Senior Kata 70 to 79 Year Old Division

Looks like some old time Baby Boomers still got it. So if he can, you can!!!


Hippies Can Still Make This World Be A Better Place for You and for Me!

I just read an article about more aging Americans are using canes and walkers, about 10 percent or more between 2004 and 2012 and I thought, wow, I'm an aging American.  What does that mean?Though I’m in my 60’s, I’m doing okay in getting from point A to B.  I may not have that spring in my step like I used to, playing full court basketball, and running for long bombs thrown by strong-armed quarterbacks.  That’s how it is.  I’ve already given into the fact that “I just don’t gots what I used to gots" moving slower and careful than before.

American Recall Center Website

As part of my effort in providing Baby Boomers with information of value, I copied and pasted this email from Dr. Mario Trucillo, the Managing Editor of the American Recall Center, a service that provides key health care information to people like you and me.  Hope this helps!  Sensei Domi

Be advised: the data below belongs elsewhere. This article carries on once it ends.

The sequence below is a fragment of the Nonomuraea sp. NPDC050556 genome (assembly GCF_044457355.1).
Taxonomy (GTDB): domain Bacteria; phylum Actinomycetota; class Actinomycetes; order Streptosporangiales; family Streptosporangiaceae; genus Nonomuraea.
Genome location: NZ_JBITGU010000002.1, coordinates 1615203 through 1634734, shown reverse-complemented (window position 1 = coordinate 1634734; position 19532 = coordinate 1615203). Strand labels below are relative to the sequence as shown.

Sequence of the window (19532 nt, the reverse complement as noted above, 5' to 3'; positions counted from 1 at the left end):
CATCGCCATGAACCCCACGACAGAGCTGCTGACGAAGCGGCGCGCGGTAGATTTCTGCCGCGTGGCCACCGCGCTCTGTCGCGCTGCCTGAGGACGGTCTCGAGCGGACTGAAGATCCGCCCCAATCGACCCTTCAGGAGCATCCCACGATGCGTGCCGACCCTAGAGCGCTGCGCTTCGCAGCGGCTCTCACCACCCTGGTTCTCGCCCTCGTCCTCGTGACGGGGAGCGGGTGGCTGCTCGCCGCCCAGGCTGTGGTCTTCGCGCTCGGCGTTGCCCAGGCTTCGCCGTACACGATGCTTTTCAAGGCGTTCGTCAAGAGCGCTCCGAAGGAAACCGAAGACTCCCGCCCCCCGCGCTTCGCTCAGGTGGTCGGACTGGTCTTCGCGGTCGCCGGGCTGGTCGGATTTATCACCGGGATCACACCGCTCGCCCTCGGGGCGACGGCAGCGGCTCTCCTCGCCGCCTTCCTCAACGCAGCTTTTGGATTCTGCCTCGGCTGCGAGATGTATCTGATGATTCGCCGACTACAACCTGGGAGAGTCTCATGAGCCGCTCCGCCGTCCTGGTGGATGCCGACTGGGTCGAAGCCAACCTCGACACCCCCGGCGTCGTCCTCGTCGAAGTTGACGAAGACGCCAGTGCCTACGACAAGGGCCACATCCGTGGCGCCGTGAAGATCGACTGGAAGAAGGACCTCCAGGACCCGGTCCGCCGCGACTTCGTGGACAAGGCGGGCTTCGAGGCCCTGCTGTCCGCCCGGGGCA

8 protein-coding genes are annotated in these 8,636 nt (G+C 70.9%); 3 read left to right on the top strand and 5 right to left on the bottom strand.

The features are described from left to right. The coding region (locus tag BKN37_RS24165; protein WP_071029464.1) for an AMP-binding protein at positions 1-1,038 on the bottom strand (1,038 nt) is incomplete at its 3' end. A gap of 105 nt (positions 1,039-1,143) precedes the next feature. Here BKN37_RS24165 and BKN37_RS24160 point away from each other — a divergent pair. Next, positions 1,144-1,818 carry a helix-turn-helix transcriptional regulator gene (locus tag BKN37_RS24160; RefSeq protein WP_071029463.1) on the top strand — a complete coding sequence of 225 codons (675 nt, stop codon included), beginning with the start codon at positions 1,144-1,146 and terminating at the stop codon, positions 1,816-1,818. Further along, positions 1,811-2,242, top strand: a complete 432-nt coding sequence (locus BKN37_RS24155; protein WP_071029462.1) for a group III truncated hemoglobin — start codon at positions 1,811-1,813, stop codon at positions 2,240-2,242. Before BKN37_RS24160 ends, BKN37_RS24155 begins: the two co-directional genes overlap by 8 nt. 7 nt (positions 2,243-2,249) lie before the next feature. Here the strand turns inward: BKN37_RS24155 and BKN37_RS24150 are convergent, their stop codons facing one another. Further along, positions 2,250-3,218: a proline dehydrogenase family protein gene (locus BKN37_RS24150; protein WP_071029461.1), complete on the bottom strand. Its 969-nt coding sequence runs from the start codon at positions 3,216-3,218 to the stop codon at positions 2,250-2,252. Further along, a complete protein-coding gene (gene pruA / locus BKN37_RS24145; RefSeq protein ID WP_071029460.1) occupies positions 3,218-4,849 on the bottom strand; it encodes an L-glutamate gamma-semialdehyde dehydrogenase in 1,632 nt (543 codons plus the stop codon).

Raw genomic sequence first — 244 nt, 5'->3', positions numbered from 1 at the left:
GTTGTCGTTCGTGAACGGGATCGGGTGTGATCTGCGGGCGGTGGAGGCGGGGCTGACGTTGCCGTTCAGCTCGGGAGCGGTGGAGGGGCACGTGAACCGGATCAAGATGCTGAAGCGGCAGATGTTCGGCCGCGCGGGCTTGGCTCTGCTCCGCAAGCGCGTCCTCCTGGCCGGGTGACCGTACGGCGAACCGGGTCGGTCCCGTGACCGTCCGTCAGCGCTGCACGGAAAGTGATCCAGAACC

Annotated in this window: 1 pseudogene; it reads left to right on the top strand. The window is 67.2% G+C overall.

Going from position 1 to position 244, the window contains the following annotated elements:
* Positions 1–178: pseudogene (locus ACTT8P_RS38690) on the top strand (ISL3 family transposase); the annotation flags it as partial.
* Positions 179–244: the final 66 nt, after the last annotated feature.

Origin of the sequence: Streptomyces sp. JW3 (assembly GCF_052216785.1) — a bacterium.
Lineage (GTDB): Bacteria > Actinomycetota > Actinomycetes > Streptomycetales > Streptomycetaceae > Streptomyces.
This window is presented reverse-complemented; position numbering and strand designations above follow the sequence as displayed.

I’m Dr. Mario Trucillo, the Managing Editor at the American Recall Center, we’re a brand new site devoted to providing health and wellness news in simple, straightforward terms. Our goal is to help our readers take complete charge of their health by being fully informed. I found your blog while looking for members of the baby boomer generation to contact about a recent piece we’ve put together.

I’m hoping you’d be willing to post this on your blog for your readers to see, as we want to spread awareness for the simple, but commonly overlooked steps you can take to help keep loved ones safe.